As every sailor knows, to tack a sailboat is to sail the boat at an angle into the wind. Solar sails can do their own form of tacking by using the force of sunlight pushing out from the sun to actually move closer the sun.
Spacecraft, including solar sails, travel around the sun in orbits. A spacecraft that is propelled by a rocket can shrink its orbit, and thus move closer to the sun, by thrusting the rocket in the opposite direction as the spacecraft's motion. Similarly, if a solar sail can produce thrust in the opposite direction as the spacecraft's motion, its orbit will also shrink. By producing thrust in the same direction as the spacecraft's motion, the orbit will expand, and the spacecraft will move farther away from the sun.
A rocket can thrust opposite its motion by pointing the rocket engine forward along the path of its motion. This produces a force from the rocket engine that is in the opposite direction as the spacecraft's motion.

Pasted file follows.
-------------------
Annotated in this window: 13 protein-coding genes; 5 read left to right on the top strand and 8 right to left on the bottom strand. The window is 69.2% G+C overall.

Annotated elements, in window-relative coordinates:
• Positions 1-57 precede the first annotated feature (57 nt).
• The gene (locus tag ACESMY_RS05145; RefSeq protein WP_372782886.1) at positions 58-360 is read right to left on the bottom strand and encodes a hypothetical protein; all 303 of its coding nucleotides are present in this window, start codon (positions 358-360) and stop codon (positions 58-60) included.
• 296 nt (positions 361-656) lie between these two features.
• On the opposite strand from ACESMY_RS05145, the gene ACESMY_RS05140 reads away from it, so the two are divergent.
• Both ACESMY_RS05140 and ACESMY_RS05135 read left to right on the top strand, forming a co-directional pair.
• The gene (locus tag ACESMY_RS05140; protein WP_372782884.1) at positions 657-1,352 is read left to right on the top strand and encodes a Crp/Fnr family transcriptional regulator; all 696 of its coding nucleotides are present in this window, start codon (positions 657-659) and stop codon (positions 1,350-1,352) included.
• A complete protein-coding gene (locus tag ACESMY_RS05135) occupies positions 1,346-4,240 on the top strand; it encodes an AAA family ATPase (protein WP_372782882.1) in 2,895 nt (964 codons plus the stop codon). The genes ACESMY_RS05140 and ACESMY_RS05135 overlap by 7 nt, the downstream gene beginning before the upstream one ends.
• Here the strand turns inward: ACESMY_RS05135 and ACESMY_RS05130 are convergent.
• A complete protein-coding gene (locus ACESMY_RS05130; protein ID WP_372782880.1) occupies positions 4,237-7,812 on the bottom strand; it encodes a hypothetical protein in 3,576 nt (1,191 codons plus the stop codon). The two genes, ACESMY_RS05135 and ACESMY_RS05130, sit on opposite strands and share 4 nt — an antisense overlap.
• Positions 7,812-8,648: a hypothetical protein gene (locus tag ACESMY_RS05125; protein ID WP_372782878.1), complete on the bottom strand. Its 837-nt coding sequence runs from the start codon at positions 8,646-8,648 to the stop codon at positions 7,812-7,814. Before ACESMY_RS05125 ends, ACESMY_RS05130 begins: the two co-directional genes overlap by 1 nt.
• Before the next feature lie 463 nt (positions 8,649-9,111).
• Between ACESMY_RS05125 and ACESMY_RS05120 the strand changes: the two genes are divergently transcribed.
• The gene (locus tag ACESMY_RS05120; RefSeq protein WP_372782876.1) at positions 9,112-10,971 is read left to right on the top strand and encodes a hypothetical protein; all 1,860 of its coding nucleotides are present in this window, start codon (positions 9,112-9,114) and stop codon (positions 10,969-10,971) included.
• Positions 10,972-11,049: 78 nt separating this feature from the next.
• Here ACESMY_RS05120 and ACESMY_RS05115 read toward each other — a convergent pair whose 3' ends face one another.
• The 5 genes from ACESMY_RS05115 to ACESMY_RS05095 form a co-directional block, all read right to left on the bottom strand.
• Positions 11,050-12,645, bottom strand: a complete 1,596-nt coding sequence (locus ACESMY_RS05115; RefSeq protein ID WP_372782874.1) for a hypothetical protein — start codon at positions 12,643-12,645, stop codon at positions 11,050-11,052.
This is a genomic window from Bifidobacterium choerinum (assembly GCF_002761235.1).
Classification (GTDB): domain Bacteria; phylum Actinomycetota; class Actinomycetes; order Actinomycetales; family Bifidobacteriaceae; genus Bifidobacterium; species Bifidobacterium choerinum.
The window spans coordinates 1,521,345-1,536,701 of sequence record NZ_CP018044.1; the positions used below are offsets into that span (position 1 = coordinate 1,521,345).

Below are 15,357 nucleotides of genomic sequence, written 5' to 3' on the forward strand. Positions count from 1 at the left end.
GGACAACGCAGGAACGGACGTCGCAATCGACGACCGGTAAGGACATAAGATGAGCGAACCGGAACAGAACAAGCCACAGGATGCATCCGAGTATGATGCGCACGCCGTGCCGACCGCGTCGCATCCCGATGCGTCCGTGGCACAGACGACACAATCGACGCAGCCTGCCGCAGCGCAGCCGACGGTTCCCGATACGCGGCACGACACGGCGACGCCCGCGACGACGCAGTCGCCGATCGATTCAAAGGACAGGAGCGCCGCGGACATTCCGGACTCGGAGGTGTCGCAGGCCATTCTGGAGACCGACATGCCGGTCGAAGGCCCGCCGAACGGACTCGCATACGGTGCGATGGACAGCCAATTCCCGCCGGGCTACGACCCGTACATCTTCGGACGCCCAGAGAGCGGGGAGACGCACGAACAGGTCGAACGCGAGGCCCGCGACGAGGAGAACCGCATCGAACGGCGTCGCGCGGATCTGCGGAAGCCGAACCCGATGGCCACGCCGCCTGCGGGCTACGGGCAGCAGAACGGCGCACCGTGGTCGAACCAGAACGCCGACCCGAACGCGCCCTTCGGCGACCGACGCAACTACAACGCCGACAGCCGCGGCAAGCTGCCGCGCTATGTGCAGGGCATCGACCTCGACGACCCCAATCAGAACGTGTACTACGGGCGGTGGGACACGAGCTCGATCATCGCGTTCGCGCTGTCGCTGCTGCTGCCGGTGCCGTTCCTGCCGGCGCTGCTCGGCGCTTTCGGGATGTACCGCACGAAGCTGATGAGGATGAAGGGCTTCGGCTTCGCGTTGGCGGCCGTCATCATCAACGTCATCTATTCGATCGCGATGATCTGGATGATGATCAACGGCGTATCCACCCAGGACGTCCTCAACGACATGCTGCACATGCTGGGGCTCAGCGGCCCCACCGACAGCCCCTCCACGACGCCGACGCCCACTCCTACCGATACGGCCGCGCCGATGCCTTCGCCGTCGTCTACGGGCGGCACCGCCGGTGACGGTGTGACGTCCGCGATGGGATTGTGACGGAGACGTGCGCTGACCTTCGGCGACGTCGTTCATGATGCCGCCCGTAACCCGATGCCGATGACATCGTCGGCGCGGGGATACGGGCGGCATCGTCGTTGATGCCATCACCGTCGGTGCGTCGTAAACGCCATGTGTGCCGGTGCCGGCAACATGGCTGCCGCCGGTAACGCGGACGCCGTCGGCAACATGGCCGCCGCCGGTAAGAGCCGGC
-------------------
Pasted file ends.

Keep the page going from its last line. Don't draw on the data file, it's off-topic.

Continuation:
Solar sails are more complex. The force produced by sunlight on a solar sail is the addition of the forces from the incoming sunlight and the reflected sunlight. This force always points away from the sun, and is at an angle that is close to a right angle to the surface of the sail. If this force is angled back along the solar sail's path, the spacecraft's orbit will start to shrink, bringing it closer to the sun. If the force is angled foreward along the spacecraft's path, the orbit will grow and the solar sail will head farther from the sun.
This is the general idea behind "tacking into the sun" for solar sails. In real practice, the behavior of a solar sail is more complicated because sunlight pushes not only along the spacecraft's orbit, but also straight out from the sun. These effects are beyond the scope of this document, however.
To visualize how this works, take a look at the following images.
Travelling away from the sun:
Travelling towards the sun: